Section 14 of the Interpretation Act provides that a power conferred on the holder of an office (other than a Minister) may be exercised by that person’s deputy. The provisions of the Interpretation Act will apply unless legislation indicates otherwise. The Crown Entities Act 2004 contains default provisions providing for delegation by Crown entities. The State Sector Act 1988 contains standard delegation provisions for the public service, and the Local Government Act (Schedule 7) specifies what a local authority may and may not delegate. These default provisions should be relied on unless there are good reasons not to do so.
Generally, legislation should not authorise a person to delegate the power of delegation.
Is the power no wider than is required to achieve the policy objective and purpose of the legislation?
Legislation should not create a power that is wider than is necessary to achieve the policy objective.
The extent of a statutory power should have a direct connection to the policy objective that the power was intended to help achieve. The power should be confined to that which is necessary to perform those actions necessary to achieve the purpose of the legislation.
Legislation should identify what the power is, for what purposes, and in which circumstances it may be exercised.
A clear statement of the power and how it will be exercised will assist those exercising the power, those people subject to it, and those who may be tasked with settling any dispute over the exercise of it. It should also reduce the risk of litigation regarding the particular exercise of a power.
The following matters should be specified in the legislation:
- any pre-requisite circumstances or procedural steps (such as consultation) that must be taken before exercising the power;
- the appropriate process for exercising the power (will depend on the purpose and characteristics of the power, the issues to be resolved, the interests affected, and the qualities and responsibilities of the decision maker);
- if the power is to be exercised independently, that should be made clear either from the context, or by explicit provision (for example, the Crown Entities Act has a “statutorily independent function” regime that should be referenced in appropriate cases);
- whether the exercise of the power requires the taking into account or exclusion of certain matters (those matters should be identified, and it should be explicit whether or not those matters make up an exhaustive list).
See, for example, s 7 of the Major Events Management Act 2007.
Legislation should include safeguards that will provide adequate protection for the rights of individuals affected by the decision.
Prescribed limits as to the extent and exercise of the power (see above) are key safeguards; however, it may be necessary to include additional safeguards to ensure the rights and interests of individuals are protected. An additional consideration is ensuring that the safeguards that apply are appropriate, having regard to the full range of people who are affected. The safeguards and procedures that are appropriate may differ where the people affected are mostly people with little access to legal representation (as opposed to corporate entities).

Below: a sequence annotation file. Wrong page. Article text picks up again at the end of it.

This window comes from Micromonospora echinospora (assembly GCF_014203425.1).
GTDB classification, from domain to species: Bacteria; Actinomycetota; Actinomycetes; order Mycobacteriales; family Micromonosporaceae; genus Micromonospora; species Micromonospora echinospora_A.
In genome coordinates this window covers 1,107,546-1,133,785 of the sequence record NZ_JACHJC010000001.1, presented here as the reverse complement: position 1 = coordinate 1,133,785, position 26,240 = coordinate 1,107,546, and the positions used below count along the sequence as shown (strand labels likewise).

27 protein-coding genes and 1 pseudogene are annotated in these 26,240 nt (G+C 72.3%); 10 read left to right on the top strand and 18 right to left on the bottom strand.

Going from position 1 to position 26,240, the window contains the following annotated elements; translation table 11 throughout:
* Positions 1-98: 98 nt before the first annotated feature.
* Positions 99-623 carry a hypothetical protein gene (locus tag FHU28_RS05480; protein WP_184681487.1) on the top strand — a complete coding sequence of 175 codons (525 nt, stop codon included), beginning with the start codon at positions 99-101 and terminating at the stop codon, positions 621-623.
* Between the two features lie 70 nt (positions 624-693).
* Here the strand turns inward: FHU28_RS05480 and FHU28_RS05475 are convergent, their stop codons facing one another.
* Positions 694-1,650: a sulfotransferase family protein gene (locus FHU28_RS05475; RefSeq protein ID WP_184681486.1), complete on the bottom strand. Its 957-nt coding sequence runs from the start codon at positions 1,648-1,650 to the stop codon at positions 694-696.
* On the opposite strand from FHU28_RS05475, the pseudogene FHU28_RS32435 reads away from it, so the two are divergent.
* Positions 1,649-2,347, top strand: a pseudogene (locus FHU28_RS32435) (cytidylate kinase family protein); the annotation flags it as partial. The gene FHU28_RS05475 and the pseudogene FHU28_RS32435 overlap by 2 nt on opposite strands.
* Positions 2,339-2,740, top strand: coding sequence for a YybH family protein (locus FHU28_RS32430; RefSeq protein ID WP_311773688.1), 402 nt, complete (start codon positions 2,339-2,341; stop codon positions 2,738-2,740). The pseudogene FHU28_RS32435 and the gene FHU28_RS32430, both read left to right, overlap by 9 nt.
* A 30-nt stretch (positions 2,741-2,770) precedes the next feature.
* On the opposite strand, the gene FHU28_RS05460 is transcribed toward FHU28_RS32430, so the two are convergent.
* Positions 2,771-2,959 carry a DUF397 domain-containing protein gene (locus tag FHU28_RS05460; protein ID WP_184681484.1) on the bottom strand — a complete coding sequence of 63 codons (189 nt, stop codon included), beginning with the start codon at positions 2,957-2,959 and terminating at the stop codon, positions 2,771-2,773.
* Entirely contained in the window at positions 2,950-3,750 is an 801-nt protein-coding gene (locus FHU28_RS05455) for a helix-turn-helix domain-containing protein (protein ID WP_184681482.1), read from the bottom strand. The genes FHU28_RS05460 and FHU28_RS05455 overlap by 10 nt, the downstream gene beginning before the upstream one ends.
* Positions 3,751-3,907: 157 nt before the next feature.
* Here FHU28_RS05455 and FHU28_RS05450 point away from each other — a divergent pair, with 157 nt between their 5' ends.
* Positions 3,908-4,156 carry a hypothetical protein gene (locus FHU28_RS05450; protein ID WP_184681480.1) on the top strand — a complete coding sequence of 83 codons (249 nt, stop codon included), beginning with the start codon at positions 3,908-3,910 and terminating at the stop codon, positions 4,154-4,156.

What is considered to be an adequate level of protection will increase as the interference with the rights of individuals increases. The rules of natural justice (see Chapter 3) will apply; however, the flexible nature of the doctrine means that it is good practice to explicitly identify the specific protections that apply so as to avoid any uncertainty. The following protections should usually apply to the exercise of a statutory power:
- the rules and criteria by which the power will be exercised should be specified in the legislation;
- a fair procedure should apply (this may include the right to make submissions, the right to be heard, and the right to produce evidence in support);
- decisions that affect a person’s rights or interests should be reviewable in some way (see Chapter 25).
Where the power involves the making of a decision, the decision maker should be independent of the parties whose interests are affected. If this is not practicable (such as in administrative decision making), an independent means of review or appeal should be available.
New powers that are given to a specialist tribunal must be consistent with the particular field of expertise of that tribunal, must be appropriate in light of the procedure adopted by the tribunal, and must not impair the tribunal’s independence and impartiality.
Specialist tribunals perform adjudicative functions in a defined specialist jurisdiction. They are independent of the executive, and their decisions will generally be appealable to the courts of general jurisdiction (see Chapter 25).
If a new power will be given to an existing tribunal, the power must relate to matters that are within the specialist jurisdiction of the tribunal. The new power must not conflict with the existing functions of the tribunal, nor should it compromise the tribunal’s independence or the appearance of independence. The tribunal must either possess or be capable of amending its processes to ensure that appropriate procedures and safeguards are in place concerning the exercise of the new power.
The Ministry of Justice must be consulted if new powers are being given to an existing tribunal or if a new tribunal is being created (see Chapter 17).